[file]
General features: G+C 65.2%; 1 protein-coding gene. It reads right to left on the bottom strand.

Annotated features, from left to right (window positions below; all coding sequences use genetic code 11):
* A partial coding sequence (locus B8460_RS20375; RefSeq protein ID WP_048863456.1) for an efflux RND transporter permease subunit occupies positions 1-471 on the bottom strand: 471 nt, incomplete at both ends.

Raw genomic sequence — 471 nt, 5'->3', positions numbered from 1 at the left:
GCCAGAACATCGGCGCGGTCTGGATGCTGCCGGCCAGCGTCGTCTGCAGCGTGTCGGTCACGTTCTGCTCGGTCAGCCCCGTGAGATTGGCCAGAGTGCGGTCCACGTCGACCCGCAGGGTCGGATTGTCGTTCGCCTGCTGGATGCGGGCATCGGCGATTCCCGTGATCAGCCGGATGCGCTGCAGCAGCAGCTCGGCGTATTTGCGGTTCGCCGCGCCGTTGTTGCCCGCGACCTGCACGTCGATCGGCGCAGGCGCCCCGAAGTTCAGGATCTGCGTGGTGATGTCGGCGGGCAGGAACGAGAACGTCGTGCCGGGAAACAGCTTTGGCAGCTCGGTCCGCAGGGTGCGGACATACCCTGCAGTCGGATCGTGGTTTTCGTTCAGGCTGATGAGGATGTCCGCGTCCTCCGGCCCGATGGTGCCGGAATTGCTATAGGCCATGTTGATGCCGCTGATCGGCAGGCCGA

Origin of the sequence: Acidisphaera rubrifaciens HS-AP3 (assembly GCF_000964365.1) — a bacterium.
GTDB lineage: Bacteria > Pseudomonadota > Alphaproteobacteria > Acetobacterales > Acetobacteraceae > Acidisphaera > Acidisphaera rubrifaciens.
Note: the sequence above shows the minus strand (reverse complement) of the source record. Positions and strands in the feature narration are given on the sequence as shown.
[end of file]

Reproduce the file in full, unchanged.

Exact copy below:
General features: G+C 65.2%; 1 protein-coding gene. It reads right to left on the bottom strand.

Annotated features, from left to right (window positions below; all coding sequences use genetic code 11):
* A partial coding sequence (locus B8460_RS20375; RefSeq protein ID WP_048863456.1) for an efflux RND transporter permease subunit occupies positions 1-471 on the bottom strand: 471 nt, incomplete at both ends.

Raw genomic sequence — 471 nt, 5'->3', positions numbered from 1 at the left:
GCCAGAACATCGGCGCGGTCTGGATGCTGCCGGCCAGCGTCGTCTGCAGCGTGTCGGTCACGTTCTGCTCGGTCAGCCCCGTGAGATTGGCCAGAGTGCGGTCCACGTCGACCCGCAGGGTCGGATTGTCGTTCGCCTGCTGGATGCGGGCATCGGCGATTCCCGTGATCAGCCGGATGCGCTGCAGCAGCAGCTCGGCGTATTTGCGGTTCGCCGCGCCGTTGTTGCCCGCGACCTGCACGTCGATCGGCGCAGGCGCCCCGAAGTTCAGGATCTGCGTGGTGATGTCGGCGGGCAGGAACGAGAACGTCGTGCCGGGAAACAGCTTTGGCAGCTCGGTCCGCAGGGTGCGGACATACCCTGCAGTCGGATCGTGGTTTTCGTTCAGGCTGATGAGGATGTCCGCGTCCTCCGGCCCGATGGTGCCGGAATTGCTATAGGCCATGTTGATGCCGCTGATCGGCAGGCCGA

Origin of the sequence: Acidisphaera rubrifaciens HS-AP3 (assembly GCF_000964365.1) — a bacterium.
GTDB lineage: Bacteria > Pseudomonadota > Alphaproteobacteria > Acetobacterales > Acetobacteraceae > Acidisphaera > Acidisphaera rubrifaciens.
Note: the sequence above shows the minus strand (reverse complement) of the source record. Positions and strands in the feature narration are given on the sequence as shown.